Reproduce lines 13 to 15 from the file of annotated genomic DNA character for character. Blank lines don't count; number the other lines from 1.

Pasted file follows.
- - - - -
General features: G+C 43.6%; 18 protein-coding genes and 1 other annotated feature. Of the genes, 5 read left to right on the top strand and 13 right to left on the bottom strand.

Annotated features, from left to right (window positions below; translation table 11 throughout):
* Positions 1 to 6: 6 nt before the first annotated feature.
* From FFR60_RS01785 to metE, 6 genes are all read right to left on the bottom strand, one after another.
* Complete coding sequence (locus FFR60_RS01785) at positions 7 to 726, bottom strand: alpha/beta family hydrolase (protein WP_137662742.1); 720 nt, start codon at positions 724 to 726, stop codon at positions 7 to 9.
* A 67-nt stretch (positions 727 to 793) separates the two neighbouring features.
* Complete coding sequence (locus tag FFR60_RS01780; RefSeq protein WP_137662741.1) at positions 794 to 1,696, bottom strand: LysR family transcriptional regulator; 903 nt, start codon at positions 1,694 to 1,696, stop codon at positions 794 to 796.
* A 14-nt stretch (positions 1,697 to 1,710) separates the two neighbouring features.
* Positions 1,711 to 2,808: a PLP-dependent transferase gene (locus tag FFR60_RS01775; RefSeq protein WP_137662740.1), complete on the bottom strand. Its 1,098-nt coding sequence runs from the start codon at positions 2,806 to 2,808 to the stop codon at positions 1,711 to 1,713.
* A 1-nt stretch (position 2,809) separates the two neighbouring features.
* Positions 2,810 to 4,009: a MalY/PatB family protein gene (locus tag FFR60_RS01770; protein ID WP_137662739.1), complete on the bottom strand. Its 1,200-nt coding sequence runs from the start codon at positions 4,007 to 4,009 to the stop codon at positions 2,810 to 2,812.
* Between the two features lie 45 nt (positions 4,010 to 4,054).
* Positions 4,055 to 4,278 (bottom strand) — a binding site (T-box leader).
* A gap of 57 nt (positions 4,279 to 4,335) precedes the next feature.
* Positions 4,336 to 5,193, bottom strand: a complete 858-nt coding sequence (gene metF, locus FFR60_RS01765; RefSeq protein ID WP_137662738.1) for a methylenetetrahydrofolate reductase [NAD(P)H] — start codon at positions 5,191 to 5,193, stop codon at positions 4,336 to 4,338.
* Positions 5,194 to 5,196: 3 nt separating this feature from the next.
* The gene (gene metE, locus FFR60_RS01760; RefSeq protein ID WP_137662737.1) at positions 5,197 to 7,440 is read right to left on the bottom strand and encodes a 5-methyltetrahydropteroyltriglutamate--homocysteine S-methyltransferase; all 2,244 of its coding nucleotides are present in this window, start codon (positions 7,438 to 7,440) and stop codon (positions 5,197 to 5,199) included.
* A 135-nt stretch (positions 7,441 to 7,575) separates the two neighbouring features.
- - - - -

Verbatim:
* Positions 4,055 to 4,278 (bottom strand) — a binding site (T-box leader).
* A gap of 57 nt (positions 4,279 to 4,335) precedes the next feature.
* Positions 4,336 to 5,193, bottom strand: a complete 858-nt coding sequence (gene metF, locus FFR60_RS01765; RefSeq protein ID WP_137662738.1) for a methylenetetrahydrofolate reductase [NAD(P)H] — start codon at positions 5,191 to 5,193, stop codon at positions 4,336 to 4,338.